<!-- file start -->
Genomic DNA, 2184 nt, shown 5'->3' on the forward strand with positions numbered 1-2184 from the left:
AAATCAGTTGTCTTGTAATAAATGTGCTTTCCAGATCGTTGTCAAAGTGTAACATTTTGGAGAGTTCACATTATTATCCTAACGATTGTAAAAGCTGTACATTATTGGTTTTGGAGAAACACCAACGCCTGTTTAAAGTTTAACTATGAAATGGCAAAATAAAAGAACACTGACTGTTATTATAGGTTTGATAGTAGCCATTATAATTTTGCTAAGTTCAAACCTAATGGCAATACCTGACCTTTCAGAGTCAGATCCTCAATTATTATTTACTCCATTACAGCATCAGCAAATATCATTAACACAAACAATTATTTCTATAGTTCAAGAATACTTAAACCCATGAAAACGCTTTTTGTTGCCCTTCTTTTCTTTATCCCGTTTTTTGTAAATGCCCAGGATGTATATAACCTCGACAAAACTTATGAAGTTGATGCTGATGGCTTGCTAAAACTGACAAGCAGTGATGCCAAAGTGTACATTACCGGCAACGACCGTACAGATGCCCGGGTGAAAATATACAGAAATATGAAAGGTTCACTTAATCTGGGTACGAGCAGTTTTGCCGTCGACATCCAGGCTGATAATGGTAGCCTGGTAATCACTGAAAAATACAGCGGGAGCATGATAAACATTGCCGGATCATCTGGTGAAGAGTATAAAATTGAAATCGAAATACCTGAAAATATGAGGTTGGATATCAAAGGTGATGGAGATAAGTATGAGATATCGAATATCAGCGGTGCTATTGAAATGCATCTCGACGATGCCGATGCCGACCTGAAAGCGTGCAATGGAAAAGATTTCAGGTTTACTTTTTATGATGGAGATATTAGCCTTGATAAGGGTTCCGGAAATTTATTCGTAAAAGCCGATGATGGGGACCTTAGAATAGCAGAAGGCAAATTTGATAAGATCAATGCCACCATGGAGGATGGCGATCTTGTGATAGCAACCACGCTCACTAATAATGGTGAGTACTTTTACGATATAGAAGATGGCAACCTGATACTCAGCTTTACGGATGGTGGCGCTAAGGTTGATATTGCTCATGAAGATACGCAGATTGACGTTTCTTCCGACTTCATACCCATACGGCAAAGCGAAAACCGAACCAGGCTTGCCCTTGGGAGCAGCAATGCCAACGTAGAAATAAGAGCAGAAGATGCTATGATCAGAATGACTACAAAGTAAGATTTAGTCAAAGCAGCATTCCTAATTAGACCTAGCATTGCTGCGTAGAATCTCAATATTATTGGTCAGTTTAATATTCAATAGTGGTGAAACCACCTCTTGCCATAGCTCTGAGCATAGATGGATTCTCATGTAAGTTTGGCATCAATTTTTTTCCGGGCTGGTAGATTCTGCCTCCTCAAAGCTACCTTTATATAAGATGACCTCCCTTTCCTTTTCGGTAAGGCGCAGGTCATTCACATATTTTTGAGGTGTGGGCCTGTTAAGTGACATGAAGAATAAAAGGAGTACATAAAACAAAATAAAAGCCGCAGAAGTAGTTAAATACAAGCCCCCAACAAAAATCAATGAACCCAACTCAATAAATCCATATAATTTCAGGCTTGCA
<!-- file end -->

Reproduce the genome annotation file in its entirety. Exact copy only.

Genomic DNA, 2184 nt, shown 5'->3' on the forward strand with positions numbered 1-2184 from the left:
AAATCAGTTGTCTTGTAATAAATGTGCTTTCCAGATCGTTGTCAAAGTGTAACATTTTGGAGAGTTCACATTATTATCCTAACGATTGTAAAAGCTGTACATTATTGGTTTTGGAGAAACACCAACGCCTGTTTAAAGTTTAACTATGAAATGGCAAAATAAAAGAACACTGACTGTTATTATAGGTTTGATAGTAGCCATTATAATTTTGCTAAGTTCAAACCTAATGGCAATACCTGACCTTTCAGAGTCAGATCCTCAATTATTATTTACTCCATTACAGCATCAGCAAATATCATTAACACAAACAATTATTTCTATAGTTCAAGAATACTTAAACCCATGAAAACGCTTTTTGTTGCCCTTCTTTTCTTTATCCCGTTTTTTGTAAATGCCCAGGATGTATATAACCTCGACAAAACTTATGAAGTTGATGCTGATGGCTTGCTAAAACTGACAAGCAGTGATGCCAAAGTGTACATTACCGGCAACGACCGTACAGATGCCCGGGTGAAAATATACAGAAATATGAAAGGTTCACTTAATCTGGGTACGAGCAGTTTTGCCGTCGACATCCAGGCTGATAATGGTAGCCTGGTAATCACTGAAAAATACAGCGGGAGCATGATAAACATTGCCGGATCATCTGGTGAAGAGTATAAAATTGAAATCGAAATACCTGAAAATATGAGGTTGGATATCAAAGGTGATGGAGATAAGTATGAGATATCGAATATCAGCGGTGCTATTGAAATGCATCTCGACGATGCCGATGCCGACCTGAAAGCGTGCAATGGAAAAGATTTCAGGTTTACTTTTTATGATGGAGATATTAGCCTTGATAAGGGTTCCGGAAATTTATTCGTAAAAGCCGATGATGGGGACCTTAGAATAGCAGAAGGCAAATTTGATAAGATCAATGCCACCATGGAGGATGGCGATCTTGTGATAGCAACCACGCTCACTAATAATGGTGAGTACTTTTACGATATAGAAGATGGCAACCTGATACTCAGCTTTACGGATGGTGGCGCTAAGGTTGATATTGCTCATGAAGATACGCAGATTGACGTTTCTTCCGACTTCATACCCATACGGCAAAGCGAAAACCGAACCAGGCTTGCCCTTGGGAGCAGCAATGCCAACGTAGAAATAAGAGCAGAAGATGCTATGATCAGAATGACTACAAAGTAAGATTTAGTCAAAGCAGCATTCCTAATTAGACCTAGCATTGCTGCGTAGAATCTCAATATTATTGGTCAGTTTAATATTCAATAGTGGTGAAACCACCTCTTGCCATAGCTCTGAGCATAGATGGATTCTCATGTAAGTTTGGCATCAATTTTTTTCCGGGCTGGTAGATTCTGCCTCCTCAAAGCTACCTTTATATAAGATGACCTCCCTTTCCTTTTCGGTAAGGCGCAGGTCATTCACATATTTTTGAGGTGTGGGCCTGTTAAGTGACATGAAGAATAAAAGGAGTACATAAAACAAAATAAAAGCCGCAGAAGTAGTTAAATACAAGCCCCCAACAAAAATCAATGAACCCAACTCAATAAATCCATATAATTTCAGGCTTGCA